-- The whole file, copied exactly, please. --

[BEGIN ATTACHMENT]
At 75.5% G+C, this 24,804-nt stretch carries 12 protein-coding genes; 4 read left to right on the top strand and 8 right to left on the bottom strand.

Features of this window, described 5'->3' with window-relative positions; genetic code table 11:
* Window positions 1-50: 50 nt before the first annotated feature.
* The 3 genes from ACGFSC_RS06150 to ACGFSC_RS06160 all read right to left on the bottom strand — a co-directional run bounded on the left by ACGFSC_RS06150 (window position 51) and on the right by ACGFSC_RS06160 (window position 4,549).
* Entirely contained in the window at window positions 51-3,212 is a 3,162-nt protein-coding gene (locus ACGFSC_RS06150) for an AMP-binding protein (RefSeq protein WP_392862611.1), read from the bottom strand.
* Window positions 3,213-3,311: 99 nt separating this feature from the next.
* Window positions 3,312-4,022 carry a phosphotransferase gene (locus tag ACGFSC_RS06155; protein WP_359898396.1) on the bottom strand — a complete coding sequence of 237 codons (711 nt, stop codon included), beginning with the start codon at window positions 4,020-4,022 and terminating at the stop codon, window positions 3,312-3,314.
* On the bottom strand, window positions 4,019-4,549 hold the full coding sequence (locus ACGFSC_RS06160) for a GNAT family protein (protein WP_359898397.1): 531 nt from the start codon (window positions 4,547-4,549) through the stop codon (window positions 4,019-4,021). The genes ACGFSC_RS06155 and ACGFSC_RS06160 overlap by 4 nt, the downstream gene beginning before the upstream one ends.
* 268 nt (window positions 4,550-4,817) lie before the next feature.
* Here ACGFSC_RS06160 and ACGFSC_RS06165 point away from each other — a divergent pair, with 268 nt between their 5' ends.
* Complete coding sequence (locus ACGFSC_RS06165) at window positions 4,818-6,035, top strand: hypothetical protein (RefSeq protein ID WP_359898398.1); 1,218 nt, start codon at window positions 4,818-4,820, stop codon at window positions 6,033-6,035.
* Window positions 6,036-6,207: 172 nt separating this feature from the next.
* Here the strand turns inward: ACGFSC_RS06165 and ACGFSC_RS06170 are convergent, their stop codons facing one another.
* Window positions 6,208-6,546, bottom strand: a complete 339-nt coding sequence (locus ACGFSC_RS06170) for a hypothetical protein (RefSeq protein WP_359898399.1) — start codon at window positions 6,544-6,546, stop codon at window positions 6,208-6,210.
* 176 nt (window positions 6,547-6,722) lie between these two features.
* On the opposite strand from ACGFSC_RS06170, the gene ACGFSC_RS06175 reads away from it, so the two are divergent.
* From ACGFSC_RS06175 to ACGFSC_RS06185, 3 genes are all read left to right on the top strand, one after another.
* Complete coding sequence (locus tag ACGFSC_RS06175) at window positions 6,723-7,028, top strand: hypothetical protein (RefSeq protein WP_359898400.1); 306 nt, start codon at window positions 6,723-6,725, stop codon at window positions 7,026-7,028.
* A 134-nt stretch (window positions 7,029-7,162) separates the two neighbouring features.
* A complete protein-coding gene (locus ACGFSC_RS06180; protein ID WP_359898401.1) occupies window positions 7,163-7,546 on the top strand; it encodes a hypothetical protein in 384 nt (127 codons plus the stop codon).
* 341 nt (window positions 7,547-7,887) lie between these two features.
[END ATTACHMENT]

At 75.5% G+C, this 24,804-nt stretch carries 12 protein-coding genes; 4 read left to right on the top strand and 8 right to left on the bottom strand.

Features of this window, described 5'->3' with window-relative positions; genetic code table 11:
* Window positions 1-50: 50 nt before the first annotated feature.
* The 3 genes from ACGFSC_RS06150 to ACGFSC_RS06160 all read right to left on the bottom strand — a co-directional run bounded on the left by ACGFSC_RS06150 (window position 51) and on the right by ACGFSC_RS06160 (window position 4,549).
* Entirely contained in the window at window positions 51-3,212 is a 3,162-nt protein-coding gene (locus ACGFSC_RS06150) for an AMP-binding protein (RefSeq protein WP_392862611.1), read from the bottom strand.
* Window positions 3,213-3,311: 99 nt separating this feature from the next.
* Window positions 3,312-4,022 carry a phosphotransferase gene (locus tag ACGFSC_RS06155; protein WP_359898396.1) on the bottom strand — a complete coding sequence of 237 codons (711 nt, stop codon included), beginning with the start codon at window positions 4,020-4,022 and terminating at the stop codon, window positions 3,312-3,314.
* On the bottom strand, window positions 4,019-4,549 hold the full coding sequence (locus ACGFSC_RS06160) for a GNAT family protein (protein WP_359898397.1): 531 nt from the start codon (window positions 4,547-4,549) through the stop codon (window positions 4,019-4,021). The genes ACGFSC_RS06155 and ACGFSC_RS06160 overlap by 4 nt, the downstream gene beginning before the upstream one ends.
* 268 nt (window positions 4,550-4,817) lie before the next feature.
* Here ACGFSC_RS06160 and ACGFSC_RS06165 point away from each other — a divergent pair, with 268 nt between their 5' ends.
* Complete coding sequence (locus ACGFSC_RS06165) at window positions 4,818-6,035, top strand: hypothetical protein (RefSeq protein ID WP_359898398.1); 1,218 nt, start codon at window positions 4,818-4,820, stop codon at window positions 6,033-6,035.
* Window positions 6,036-6,207: 172 nt separating this feature from the next.
* Here the strand turns inward: ACGFSC_RS06165 and ACGFSC_RS06170 are convergent, their stop codons facing one another.
* Window positions 6,208-6,546, bottom strand: a complete 339-nt coding sequence (locus ACGFSC_RS06170) for a hypothetical protein (RefSeq protein WP_359898399.1) — start codon at window positions 6,544-6,546, stop codon at window positions 6,208-6,210.
* 176 nt (window positions 6,547-6,722) lie between these two features.
* On the opposite strand from ACGFSC_RS06170, the gene ACGFSC_RS06175 reads away from it, so the two are divergent.
* From ACGFSC_RS06175 to ACGFSC_RS06185, 3 genes are all read left to right on the top strand, one after another.
* Complete coding sequence (locus tag ACGFSC_RS06175) at window positions 6,723-7,028, top strand: hypothetical protein (RefSeq protein WP_359898400.1); 306 nt, start codon at window positions 6,723-6,725, stop codon at window positions 7,026-7,028.
* A 134-nt stretch (window positions 7,029-7,162) separates the two neighbouring features.
* A complete protein-coding gene (locus ACGFSC_RS06180; protein ID WP_359898401.1) occupies window positions 7,163-7,546 on the top strand; it encodes a hypothetical protein in 384 nt (127 codons plus the stop codon).
* 341 nt (window positions 7,547-7,887) lie between these two features.